By A. Tsiblakis / Naftemporiki
Reports that Chinese multinational Cosco has begun the sea transport of a massive 300,000-ton floating dock, which is destined for the greater Piraeus shipbuilding zone, is apparently just the “tip of the iceberg” in the company’s plan to jumpstart the sector.
According to information obtained by “N”, the lack of large repair docks in nearby facilities – Skaramangas, Elefsina and on the island of Syros — has created a backlog of ship repair needs in the greater Piraeus maritime zone.
Nevertheless, the management of the Shanghai-based company has so far been mum on its plans and investments in the shipbuilding and repair sector.
The Chinese shipping giant recently acquired a majority stake in the Piraeus Port Authority (OLP) and its management, after previously being declared the winner in an international tender for the port, one of the biggest and busiest in the eastern Mediterranean.
Sources told “N” that the reason has to do with a low-key manner in which the specific multinational operates, and primarily the fact that several “open issues” remain unresolved.
At the top of the list is a pending labor agreement between OLP’s new management and workers’ unions, one that will replace the current labor regime left over from when OLP was state-owned and managed.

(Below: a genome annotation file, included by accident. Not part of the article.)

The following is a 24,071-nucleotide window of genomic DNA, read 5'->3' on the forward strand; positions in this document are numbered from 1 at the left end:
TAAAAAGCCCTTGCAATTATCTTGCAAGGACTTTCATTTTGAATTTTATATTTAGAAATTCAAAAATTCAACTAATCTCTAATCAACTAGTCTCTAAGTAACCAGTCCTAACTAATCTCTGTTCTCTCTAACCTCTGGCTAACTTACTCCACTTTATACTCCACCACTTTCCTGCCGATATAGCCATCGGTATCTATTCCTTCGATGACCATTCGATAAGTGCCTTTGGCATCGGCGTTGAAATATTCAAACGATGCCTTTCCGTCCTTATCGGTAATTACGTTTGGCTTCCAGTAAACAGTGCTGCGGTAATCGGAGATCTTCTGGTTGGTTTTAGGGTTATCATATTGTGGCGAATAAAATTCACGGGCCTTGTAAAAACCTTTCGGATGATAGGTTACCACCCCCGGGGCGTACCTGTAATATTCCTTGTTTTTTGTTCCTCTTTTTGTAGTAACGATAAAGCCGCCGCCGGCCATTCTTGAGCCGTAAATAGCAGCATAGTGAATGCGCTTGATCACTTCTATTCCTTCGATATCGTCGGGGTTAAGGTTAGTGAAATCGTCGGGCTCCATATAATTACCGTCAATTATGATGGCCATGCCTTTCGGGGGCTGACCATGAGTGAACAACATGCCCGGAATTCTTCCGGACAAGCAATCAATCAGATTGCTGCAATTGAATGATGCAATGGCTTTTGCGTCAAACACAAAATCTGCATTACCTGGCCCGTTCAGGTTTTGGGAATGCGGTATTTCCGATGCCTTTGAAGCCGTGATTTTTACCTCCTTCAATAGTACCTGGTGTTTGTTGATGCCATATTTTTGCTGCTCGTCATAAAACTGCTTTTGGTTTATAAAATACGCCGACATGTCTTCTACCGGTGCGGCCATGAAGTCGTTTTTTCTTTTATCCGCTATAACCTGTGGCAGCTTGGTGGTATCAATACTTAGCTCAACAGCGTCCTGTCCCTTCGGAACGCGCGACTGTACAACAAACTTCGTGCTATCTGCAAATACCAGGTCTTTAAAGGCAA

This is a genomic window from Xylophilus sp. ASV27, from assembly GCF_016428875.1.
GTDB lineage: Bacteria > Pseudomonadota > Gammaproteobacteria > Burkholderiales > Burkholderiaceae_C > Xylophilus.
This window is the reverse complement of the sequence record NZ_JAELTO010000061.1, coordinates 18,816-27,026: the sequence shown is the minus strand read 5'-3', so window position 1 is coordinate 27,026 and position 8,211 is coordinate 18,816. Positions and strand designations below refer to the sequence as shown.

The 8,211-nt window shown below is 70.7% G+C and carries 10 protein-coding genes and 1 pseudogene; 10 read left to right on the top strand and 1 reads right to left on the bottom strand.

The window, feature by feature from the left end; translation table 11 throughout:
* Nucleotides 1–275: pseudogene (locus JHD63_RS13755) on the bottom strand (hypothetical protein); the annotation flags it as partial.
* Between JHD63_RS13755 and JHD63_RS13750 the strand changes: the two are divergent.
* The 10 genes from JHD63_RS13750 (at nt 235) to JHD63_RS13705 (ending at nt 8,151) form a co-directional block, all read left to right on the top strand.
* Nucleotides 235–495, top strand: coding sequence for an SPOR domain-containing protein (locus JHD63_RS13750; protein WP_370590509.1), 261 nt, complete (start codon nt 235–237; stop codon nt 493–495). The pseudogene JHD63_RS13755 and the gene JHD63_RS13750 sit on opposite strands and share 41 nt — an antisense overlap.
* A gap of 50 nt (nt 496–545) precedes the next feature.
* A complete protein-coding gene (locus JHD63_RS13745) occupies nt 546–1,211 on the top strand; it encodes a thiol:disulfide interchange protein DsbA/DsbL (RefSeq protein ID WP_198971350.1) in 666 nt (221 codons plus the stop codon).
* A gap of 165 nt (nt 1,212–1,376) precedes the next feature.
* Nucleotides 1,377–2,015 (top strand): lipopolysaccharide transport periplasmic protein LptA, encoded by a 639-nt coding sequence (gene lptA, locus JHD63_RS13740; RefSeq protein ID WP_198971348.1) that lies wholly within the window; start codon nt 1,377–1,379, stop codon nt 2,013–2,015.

The same sources said all sides involved want to ensure that the new labor deal offers guarantees for a safe work environment, as well as to delineate the proper operation of whatever contractors have access to the large port area. “The Chinese also want the companies with which they work not to owe money to workers or the state,” according to the sources.
Another initiative being promoted by the Piraeus chamber is a simplification in the licensing of port contractors.
In the initial stage, Cosco is reportedly aiming to use Piraeus’ shipbuilding and repair capacity for its own fleet, as well as affiliated shipping companies. The goal is to transform Piraeus into a base for the shipping alliance that Cosco belongs to, sending the alliance’s vessels to Piraeus when they need repair and maintenance while sailing in the Mediterranean.
A second stage will reportedly market Piraeus to Greek-controlled shipping companies, a prospect, however, that will bring the Chinese company into direct competition with local ship repair yards.
In the longer term, Cosco is reportedly banking on the new environmental regulations recently approved by IMO, regulations that entail major equipment upgrades for a majority of the merchant ships plying the oceans at present.
The main emphasis will be the ballast water treatment convention, which according to IMO has already been adopted by 35.01 percent of the global fleet, as well as combining the use of LNG as a maritime fuel.
Conversely, grumbling has also been detected in the ship-repair zone over the prospect of Cosco raising rates in the zone, although the response is that if Cosco’s implements the major financial layout and upgrades it has promised, then it will naturally try and recoup its investment.